September 15, 2013

Coward’s ironies lost in the action

Brief Encounter
by Noel Coward
Adapted and directed by Emma Rice
Kneehigh (UK)
Presented by Arts Projects Australia,
with State Theatre Company of South Australia
Dunstan Theatre, Adelaide Festival Centre.
September 13. Tickets $ 25 – $ 65
Bookings: BASS 131 246,
Until September 28.
Duration : 1 hours 40 minutes (no interval)

Tour dates : Canberra Theatre, October 2-5; Melbourne:
Athenaeum Theatre, October 9-27; Sydney, The Concourse Theatre, October 31-November 17; Wollongong, IMB Theatre November 20-24; Perth , Regal Theatre November 28- December 7.

It might be called Brief Encounter but, by any reckoning, David Lean’s 1945 film is an enduring classic. Based on Noel Coward’s short play, Still Life, it captures Britain at the end of an exhausting war, with a population galvanized by duty, vigilance and sacrifice. The central story describes the chance meeting, in a railway station café, between Dr Alec Harvey and Laura Jesson. Unexpectedly, they fall in love, although each is already married, their destinies already settled. Coward’s subtly drawn script then raises the vexing question of the road – or is it the branch line ? – not taken.

Emma Rice, director with Cornish-based, UK company Kneehigh, had already adapted Powell and Pressburger’s The Red Shoes and A Matter of Life and Death when, in 2008, she turned her attention to Brief Encounter. The result is a visually intriguing blend of stage and screen effects which begins with the red curtain rising to reveal Laura (Adelaide performer, Michelle Nightingale) standing on the platform, delectably side-lit, as if in rich Technicolor, turning to step through a movie screen to join her husband Fred in a monochrome film version of their suburban sitting room.

It is this portal between the world of everyday life and the imaginings of romance which is the central motif of the production. It is witty, spectacular and poignant and, along with the selected (Dennis Potter-inspired?) use of Noel Coward songs, arranged by Stu Barker, it enhances the experience of both the original film and play.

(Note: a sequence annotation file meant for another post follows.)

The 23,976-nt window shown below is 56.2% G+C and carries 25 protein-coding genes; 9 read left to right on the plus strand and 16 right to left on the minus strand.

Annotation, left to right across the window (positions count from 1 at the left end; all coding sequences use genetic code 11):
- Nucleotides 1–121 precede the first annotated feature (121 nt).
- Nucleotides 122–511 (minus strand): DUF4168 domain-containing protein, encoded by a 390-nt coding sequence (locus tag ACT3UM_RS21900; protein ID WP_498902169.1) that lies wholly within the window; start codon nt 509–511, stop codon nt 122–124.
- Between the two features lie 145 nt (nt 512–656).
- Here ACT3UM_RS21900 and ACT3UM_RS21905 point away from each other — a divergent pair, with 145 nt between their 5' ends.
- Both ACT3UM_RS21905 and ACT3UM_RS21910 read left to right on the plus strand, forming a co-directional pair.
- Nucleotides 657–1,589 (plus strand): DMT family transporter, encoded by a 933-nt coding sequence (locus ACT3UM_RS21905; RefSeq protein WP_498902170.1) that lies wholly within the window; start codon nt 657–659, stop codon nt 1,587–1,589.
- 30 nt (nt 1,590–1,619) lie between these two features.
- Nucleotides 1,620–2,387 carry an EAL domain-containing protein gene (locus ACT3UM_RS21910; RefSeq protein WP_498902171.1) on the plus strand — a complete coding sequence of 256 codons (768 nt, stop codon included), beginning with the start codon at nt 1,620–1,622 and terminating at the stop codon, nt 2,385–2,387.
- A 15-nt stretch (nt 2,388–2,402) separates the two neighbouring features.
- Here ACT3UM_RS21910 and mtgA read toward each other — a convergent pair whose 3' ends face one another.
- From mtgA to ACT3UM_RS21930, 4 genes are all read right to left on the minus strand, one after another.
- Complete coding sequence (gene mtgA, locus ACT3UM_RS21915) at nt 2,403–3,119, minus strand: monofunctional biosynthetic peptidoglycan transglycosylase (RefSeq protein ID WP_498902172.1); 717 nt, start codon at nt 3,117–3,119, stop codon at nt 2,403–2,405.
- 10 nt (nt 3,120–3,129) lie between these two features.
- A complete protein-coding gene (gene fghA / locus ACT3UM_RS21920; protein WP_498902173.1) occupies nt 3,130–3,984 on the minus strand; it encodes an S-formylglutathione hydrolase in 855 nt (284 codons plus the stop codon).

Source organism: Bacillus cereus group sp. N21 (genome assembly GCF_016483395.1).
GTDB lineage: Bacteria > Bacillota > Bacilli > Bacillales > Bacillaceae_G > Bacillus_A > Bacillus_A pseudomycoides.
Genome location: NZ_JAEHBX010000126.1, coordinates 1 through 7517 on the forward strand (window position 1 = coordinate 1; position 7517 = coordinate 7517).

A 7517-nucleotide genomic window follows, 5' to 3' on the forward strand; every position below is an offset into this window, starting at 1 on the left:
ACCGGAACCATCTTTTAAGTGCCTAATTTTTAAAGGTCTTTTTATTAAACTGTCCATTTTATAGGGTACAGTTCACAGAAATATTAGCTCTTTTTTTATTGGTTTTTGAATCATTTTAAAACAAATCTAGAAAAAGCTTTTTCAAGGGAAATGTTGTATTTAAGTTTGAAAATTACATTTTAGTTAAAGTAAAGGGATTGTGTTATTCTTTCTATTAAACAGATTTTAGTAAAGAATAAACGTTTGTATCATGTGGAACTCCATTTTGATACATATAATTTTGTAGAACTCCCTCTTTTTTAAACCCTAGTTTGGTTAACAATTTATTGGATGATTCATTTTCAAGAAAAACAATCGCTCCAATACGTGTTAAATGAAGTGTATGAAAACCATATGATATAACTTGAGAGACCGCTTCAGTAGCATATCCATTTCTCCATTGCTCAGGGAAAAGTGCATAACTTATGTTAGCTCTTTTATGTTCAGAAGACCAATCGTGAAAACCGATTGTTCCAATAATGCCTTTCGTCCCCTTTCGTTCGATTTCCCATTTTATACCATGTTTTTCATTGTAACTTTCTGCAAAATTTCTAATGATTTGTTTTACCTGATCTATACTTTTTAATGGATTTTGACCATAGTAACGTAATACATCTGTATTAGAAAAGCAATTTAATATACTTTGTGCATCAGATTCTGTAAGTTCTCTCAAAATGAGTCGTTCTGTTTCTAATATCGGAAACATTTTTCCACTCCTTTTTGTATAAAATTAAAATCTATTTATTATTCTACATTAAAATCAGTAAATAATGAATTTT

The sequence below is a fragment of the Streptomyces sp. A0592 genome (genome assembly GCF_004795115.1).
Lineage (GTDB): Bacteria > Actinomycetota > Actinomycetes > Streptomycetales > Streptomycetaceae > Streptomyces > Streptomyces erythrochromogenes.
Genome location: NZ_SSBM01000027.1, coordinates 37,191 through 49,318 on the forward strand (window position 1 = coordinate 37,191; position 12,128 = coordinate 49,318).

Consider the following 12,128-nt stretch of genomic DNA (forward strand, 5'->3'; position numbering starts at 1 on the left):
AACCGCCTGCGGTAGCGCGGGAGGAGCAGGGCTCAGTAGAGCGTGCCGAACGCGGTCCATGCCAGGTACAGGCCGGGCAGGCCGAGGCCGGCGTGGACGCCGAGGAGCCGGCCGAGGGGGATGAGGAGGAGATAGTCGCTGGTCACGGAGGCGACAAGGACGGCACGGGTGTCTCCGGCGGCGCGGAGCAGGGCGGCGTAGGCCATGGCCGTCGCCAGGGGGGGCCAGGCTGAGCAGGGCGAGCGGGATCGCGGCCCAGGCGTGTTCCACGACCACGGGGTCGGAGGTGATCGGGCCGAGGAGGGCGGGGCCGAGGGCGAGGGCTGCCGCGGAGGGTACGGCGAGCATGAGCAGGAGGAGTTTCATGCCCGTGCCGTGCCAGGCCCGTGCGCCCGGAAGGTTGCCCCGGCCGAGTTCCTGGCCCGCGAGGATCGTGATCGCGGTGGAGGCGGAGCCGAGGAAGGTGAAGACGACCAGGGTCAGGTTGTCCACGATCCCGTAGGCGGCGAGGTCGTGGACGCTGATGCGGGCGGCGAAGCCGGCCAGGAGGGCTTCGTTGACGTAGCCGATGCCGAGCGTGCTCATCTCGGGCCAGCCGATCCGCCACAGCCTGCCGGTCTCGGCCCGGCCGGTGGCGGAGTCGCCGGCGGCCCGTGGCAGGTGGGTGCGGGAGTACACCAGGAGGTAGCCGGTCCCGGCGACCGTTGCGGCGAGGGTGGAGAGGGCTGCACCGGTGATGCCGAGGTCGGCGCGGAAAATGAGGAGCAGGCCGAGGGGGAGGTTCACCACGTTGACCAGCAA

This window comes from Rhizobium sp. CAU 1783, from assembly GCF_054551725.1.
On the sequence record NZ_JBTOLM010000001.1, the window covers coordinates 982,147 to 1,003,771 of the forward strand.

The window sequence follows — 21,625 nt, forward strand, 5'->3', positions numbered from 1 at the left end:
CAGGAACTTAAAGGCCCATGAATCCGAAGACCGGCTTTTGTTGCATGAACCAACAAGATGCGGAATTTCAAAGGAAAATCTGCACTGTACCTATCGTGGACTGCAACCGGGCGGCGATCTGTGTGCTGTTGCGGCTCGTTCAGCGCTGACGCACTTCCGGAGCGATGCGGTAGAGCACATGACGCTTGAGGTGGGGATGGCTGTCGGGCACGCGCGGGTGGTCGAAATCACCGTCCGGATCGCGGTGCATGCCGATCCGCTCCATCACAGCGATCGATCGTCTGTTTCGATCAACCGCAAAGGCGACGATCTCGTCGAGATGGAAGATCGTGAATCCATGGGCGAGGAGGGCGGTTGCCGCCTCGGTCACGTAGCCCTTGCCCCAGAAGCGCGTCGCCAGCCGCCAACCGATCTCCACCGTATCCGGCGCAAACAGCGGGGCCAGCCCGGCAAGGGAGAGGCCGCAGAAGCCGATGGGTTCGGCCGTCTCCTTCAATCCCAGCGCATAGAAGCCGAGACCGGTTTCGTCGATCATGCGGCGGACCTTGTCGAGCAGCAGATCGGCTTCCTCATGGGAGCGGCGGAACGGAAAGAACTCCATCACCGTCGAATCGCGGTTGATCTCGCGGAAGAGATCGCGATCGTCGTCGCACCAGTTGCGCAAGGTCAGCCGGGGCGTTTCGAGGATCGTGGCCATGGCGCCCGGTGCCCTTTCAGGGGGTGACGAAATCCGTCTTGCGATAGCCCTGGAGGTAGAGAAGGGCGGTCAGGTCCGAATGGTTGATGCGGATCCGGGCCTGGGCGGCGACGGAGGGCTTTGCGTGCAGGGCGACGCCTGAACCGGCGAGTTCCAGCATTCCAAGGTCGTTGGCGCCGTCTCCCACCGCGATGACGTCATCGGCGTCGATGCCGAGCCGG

Rice’s production is brimful with ideas – which is also its problem. The strengths are in Neil Murray’s design and richly evocative costumes, Malcolm Rippeth’s lighting and Jon Driscoll and Gemma Carrington’s stylish projection and film design. But other devices get in the way – the rowboat, the waitress on a scooter, the corny improv mime freezes, the intrusive incidental music, and the euphemistic movie clips of crashing surf denoting moments of high passion. If they are for fun, they are clumsy; if they are deliberate camp, they unfairly distrust the drama.

In the leads, Michelle Nightingale and Jim Sturgeon are excellent, well supported by
Joe Alessi and Kate Cheel as Albert and Beryl. As the café proprietress Myrtle, Annette McLaughlin is too shrill and the direction squanders the importance of her speech on marriage. This is a lively and inventive production but, in its “knockabout” excesses and caricatures, it widens the class divide between the parallel romantic relationships in the play and obscures the ironies Coward intended. The Brief Encounter of 1945 has benefited from a postmodern makeover, but its exploration of love and infidelity didn’t need this much funny business.

Murray Bramwell

“ Coward’s ironies lost in the action” The Australian, September, 16, 2013, p.14.

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